Bookstore Saves Students $184,000

by Natalia Kirychuk, Public Relations Writer

College students–along with their parents–want ways to make college more affordable. One way Cedarville University has worked to save its students money is by implementing a textbook rental program.

In the 2015-16 academic year students who participated in the book program collectively saved $184,000 and over the past five years, students who rented textbooks at Cedarville saved more than $500,000. 

Tammy Slone, manager of retail services at the Cedarville bookstore, says it’s a challenge to balance making a profit and helping students financially. She believes, however, they’ve reached the right balance through an alternate form of sourcing and a market driven approach to pricing.
According to Slone, the usual model for bookstores is to go to a wholesaler or publisher for used or new books. That’s not Cedarville’s model any longer. Now it uses a third party to secure the lowest prices on books – even if that means going to multiple sources. This new way of sourcing allows the bookstore to spend less, pass the savings to the students and still produce cost margins that are reflected in the bottom line.

Slone said that their goal is to combat the misnomer that university bookstores are always an expensive choice. Instead, she wants students to find that Cedarville’s bookstore is the best place to purchase their school items because they’ll find competitive pricing. Students will always receive the correct book for their course, and they can easily exchange books for dropped courses.

Clay Ludlow, course materials buyer, manages this program for the bookstore. “Our interests [at the bookstore] are very much aligned with the students’,” said Ludlow. “When the students are satisfied, we’re satisfied and everyone wins. That’s our goal as a bookstore.”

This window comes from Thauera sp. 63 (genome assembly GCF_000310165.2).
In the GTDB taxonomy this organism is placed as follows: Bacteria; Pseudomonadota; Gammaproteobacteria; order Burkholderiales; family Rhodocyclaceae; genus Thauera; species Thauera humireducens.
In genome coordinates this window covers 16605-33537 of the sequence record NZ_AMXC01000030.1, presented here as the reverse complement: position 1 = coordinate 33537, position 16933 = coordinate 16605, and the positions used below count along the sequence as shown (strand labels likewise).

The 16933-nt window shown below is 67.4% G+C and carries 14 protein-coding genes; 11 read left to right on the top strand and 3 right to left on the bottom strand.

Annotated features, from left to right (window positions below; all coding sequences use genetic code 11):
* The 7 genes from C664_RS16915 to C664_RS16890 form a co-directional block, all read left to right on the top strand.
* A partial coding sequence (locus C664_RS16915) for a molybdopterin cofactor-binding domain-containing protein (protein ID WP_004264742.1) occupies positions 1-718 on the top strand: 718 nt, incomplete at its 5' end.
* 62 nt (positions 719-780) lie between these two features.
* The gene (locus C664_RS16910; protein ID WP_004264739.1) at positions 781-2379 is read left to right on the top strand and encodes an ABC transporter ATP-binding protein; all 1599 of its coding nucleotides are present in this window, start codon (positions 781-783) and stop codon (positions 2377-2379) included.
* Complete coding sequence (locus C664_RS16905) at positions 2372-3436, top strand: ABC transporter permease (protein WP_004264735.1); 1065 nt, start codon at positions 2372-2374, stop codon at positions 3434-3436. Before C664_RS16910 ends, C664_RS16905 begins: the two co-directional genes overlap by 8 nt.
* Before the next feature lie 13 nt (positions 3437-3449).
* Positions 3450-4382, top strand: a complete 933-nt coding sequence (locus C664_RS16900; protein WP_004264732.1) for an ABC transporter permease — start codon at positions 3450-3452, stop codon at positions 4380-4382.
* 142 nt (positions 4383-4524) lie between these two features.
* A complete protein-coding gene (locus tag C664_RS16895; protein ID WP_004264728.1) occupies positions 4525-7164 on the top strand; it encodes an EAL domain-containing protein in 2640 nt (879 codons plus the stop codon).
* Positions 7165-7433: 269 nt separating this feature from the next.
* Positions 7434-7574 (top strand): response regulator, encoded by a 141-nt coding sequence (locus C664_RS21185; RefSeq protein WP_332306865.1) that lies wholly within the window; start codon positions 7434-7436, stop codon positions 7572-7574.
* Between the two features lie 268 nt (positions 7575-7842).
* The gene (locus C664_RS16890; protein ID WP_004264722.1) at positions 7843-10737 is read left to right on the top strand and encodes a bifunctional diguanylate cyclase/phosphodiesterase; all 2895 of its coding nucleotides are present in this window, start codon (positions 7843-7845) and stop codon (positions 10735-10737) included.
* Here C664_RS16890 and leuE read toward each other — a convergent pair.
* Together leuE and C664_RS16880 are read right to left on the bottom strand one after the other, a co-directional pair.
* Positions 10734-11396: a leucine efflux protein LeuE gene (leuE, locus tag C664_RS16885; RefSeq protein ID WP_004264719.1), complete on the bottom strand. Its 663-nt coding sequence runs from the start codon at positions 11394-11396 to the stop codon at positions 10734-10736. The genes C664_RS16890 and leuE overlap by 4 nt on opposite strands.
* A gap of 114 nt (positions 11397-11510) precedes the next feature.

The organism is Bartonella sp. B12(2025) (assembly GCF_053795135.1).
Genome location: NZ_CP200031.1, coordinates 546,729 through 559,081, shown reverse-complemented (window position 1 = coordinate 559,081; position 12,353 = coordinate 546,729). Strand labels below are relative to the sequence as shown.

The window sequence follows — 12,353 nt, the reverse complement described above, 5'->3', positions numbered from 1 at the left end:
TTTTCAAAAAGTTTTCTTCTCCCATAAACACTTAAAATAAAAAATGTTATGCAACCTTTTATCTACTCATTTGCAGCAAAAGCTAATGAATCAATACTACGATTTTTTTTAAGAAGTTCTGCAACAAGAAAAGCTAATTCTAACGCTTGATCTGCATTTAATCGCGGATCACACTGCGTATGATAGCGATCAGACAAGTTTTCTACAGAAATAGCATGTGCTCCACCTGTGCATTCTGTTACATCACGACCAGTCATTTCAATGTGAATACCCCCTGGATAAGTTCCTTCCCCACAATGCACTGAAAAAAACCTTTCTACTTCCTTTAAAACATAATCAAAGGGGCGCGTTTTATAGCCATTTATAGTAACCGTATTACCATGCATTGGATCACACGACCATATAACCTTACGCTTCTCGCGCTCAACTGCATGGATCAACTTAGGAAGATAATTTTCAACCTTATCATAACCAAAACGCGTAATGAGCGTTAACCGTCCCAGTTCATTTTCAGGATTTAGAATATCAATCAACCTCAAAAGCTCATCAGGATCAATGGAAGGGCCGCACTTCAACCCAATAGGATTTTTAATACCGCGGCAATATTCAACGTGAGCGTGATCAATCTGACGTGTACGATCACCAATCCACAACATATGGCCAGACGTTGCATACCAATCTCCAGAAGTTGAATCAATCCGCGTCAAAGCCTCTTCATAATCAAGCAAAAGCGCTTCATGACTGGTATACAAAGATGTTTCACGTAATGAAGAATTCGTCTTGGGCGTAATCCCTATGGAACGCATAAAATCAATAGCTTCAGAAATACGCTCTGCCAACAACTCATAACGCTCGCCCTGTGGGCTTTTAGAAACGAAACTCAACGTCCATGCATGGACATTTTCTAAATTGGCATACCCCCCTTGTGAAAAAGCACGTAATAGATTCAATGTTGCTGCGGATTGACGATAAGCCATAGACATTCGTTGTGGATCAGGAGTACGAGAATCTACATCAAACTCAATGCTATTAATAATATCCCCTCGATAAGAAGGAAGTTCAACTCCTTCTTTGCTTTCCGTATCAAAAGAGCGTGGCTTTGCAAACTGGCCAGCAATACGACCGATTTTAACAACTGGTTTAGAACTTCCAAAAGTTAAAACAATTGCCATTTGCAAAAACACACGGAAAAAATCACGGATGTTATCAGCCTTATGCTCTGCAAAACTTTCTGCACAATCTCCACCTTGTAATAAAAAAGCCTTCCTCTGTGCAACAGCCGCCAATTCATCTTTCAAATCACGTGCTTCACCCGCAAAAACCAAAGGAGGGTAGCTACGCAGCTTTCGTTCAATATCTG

The bookstore also works with professors to assist them in providing course materials.  Professors choose the best quality materials for their field of study, and the store helps them source and sell the materials.  

“Ultimately we want to be transparent,” said Slone. “We went through a software change this summer which will eventually enable us to bring back the full comparison option.  Students will be able to load their entire schedule into a cart that would show them the bookstore’s price against top online competitors. Our hope is to have this working for spring semester, but no later than Fall of 2017.”

Located in southwest Ohio, Cedarville University is an accredited, Christ-centered, Baptist institution with an enrollment of 3,711 undergraduate, graduate, and online students in more than 100 areas of study. Founded in 1887, Cedarville is recognized nationally for its authentic Christian community, rigorous academic programs, strong graduation and retention rates, accredited professional and health science offerings, and leading student satisfaction ratings. For more information about the University, visit www.cedarville.edu.